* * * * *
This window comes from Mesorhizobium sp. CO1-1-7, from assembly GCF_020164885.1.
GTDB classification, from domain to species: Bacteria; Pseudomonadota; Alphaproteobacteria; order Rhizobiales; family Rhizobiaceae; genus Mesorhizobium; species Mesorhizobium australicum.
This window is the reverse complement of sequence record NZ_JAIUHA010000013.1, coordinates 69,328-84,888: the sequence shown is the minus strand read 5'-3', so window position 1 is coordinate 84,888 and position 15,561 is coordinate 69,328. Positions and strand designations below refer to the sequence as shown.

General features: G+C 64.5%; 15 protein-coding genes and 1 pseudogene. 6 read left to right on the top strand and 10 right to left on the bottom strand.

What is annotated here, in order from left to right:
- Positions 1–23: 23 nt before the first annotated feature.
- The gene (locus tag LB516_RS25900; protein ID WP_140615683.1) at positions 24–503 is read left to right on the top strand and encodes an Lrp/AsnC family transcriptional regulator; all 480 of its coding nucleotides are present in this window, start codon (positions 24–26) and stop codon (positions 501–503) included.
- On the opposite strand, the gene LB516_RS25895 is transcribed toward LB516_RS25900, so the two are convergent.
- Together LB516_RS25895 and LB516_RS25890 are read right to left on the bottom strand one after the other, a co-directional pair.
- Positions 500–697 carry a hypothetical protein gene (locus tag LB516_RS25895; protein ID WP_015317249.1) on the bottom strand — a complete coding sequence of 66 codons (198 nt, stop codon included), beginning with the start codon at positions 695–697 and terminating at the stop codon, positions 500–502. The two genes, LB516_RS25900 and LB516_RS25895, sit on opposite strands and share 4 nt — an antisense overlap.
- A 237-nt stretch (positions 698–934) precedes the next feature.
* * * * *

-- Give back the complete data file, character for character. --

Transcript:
This window comes from Mesorhizobium sp. CO1-1-7, from assembly GCF_020164885.1.
GTDB classification, from domain to species: Bacteria; Pseudomonadota; Alphaproteobacteria; order Rhizobiales; family Rhizobiaceae; genus Mesorhizobium; species Mesorhizobium australicum.
This window is the reverse complement of sequence record NZ_JAIUHA010000013.1, coordinates 69,328-84,888: the sequence shown is the minus strand read 5'-3', so window position 1 is coordinate 84,888 and position 15,561 is coordinate 69,328. Positions and strand designations below refer to the sequence as shown.

General features: G+C 64.5%; 15 protein-coding genes and 1 pseudogene. 6 read left to right on the top strand and 10 right to left on the bottom strand.

What is annotated here, in order from left to right:
- Positions 1–23: 23 nt before the first annotated feature.
- The gene (locus tag LB516_RS25900; protein ID WP_140615683.1) at positions 24–503 is read left to right on the top strand and encodes an Lrp/AsnC family transcriptional regulator; all 480 of its coding nucleotides are present in this window, start codon (positions 24–26) and stop codon (positions 501–503) included.
- On the opposite strand, the gene LB516_RS25895 is transcribed toward LB516_RS25900, so the two are convergent.
- Together LB516_RS25895 and LB516_RS25890 are read right to left on the bottom strand one after the other, a co-directional pair.
- Positions 500–697 carry a hypothetical protein gene (locus tag LB516_RS25895; protein ID WP_015317249.1) on the bottom strand — a complete coding sequence of 66 codons (198 nt, stop codon included), beginning with the start codon at positions 695–697 and terminating at the stop codon, positions 500–502. The two genes, LB516_RS25900 and LB516_RS25895, sit on opposite strands and share 4 nt — an antisense overlap.
- A 237-nt stretch (positions 698–934) precedes the next feature.